But the problem with the gold standard is that it was run by the government, which exercised a monopoly over monetary affairs. The temptation to suspend gold redemption, so often resorted to by governments throughout history, reared its head again with the outbreak of World War I. Once the tie to gold was severed and fiscal restraint thrown to the wind, undoing the damage would have required great fiscal austerity on the part of governments. Emancipated from the shackles of the gold standard, the Western world proceeded to set up a gold-exchange standard which lasted not even a decade before the easy money policies it enabled led to the Great Depression. While returning to the gold standard would certainly be far better than maintaining the current fiat paper system, as long as the government retains the power to go off gold we may end up repeating the same mistakes that occurred from 1934 to 1971 as the government went first off the gold coin standard and finally off the gold bullion exchange standard.
The only viable solution for monetary stability is to get government out of the money business permanently. The way to bring this about is through currency competition: allowing parallel currencies to circulate without any one currency receiving any special recognition or favor from the government. Fiat paper monetary standards throughout history have always collapsed due to their inflationary nature, and our current fiat paper standard will be no different. The Federal Reserve is currently sowing the seeds of its own destruction through its loose and reckless monetary policy. The day of reckoning may still be many years in the future, but given the lack of understanding on the part of the Federal Reserve's decision makers, it is quickly coming upon us.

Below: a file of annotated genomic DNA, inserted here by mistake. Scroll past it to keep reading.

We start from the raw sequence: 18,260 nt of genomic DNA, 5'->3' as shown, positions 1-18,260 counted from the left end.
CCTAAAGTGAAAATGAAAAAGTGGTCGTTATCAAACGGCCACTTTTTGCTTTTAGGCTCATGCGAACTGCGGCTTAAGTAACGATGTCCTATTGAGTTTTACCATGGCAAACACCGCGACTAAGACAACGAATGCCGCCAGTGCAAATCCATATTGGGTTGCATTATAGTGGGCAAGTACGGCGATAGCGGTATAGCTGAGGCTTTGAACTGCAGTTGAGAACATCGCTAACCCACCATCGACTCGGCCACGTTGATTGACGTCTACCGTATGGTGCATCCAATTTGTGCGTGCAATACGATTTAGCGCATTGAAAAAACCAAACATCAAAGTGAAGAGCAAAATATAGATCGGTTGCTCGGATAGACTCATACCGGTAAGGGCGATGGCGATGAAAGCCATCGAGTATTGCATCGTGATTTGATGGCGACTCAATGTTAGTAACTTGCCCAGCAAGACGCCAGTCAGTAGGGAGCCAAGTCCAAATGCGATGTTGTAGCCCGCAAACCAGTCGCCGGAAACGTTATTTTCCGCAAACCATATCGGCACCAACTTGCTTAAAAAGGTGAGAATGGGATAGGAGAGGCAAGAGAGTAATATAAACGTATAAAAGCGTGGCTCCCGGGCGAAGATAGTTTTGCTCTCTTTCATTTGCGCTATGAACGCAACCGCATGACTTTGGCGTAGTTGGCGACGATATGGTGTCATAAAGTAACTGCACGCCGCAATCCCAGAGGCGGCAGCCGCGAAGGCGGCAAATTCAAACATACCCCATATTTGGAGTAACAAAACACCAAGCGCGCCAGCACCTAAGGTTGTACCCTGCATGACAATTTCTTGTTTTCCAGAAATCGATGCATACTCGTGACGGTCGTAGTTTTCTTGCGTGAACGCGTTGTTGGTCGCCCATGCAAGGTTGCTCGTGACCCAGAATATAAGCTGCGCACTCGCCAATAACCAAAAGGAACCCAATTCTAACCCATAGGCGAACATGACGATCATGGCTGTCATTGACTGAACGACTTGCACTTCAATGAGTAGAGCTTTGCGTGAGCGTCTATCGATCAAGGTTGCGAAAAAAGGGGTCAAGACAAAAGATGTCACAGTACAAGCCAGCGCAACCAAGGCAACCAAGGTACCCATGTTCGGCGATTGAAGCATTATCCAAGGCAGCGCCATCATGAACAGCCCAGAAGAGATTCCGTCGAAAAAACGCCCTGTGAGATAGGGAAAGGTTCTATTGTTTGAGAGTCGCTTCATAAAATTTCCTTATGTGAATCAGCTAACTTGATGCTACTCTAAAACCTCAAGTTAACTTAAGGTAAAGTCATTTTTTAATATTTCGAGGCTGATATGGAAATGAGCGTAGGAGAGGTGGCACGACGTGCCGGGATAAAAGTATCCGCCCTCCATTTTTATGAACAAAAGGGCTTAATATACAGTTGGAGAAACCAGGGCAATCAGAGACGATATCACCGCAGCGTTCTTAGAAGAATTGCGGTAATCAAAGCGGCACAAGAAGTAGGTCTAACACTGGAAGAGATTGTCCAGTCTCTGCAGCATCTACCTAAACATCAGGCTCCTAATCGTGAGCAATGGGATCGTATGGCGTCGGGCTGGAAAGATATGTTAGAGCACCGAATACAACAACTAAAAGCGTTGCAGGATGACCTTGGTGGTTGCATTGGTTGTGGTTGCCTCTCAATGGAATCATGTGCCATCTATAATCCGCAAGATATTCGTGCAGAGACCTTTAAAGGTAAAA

It is imperative that the American people be educated on the dangers of the Fed and the importance of restoring sound money. Now that nearly 50 years have elapsed since silver was removed from circulation, fewer and fewer Americans have firsthand familiarity with real money. The laying of the groundwork must begin today, so that the American people will be prepared for the day when the mirage the Fed has created evaporates completely.
Ron Paul Opening Statement - Federal Reserve Subcommittee Hearing - May 8, 2012
Congressman Paul Subcommittee Hearing "The Federal Reserve System: Mend It or End It?" PART 1
• Dr. Jeffrey M. Herbener, Chairman, Economics Department, Grove City College
• Dr. Peter G. Klein, Associate Professor, Applied Social Sciences and Director, McQuinn Center for Entrepreneurial Leadership, University of Missouri
• Dr. John B. Taylor, Mary and Robert Raymond Professor of Economics, Stanford University and George P. Schultz Senior Fellow in Economics, Hoover Institution
• Dr. Alice Rivlin, Senior Fellow, Economic Studies, Brookings Institution, and former Vice Chair, Federal Reserve Board of Governors
• Dr. James K. Galbraith, Lloyd M. Bentsen, Jr. Chair in Government/Business Relations, LBJ School of Public Affairs, University of Texas at Austin
Congressman Paul Subcommittee Hearing "The Federal Reserve System: Mend It or End It?" PART 2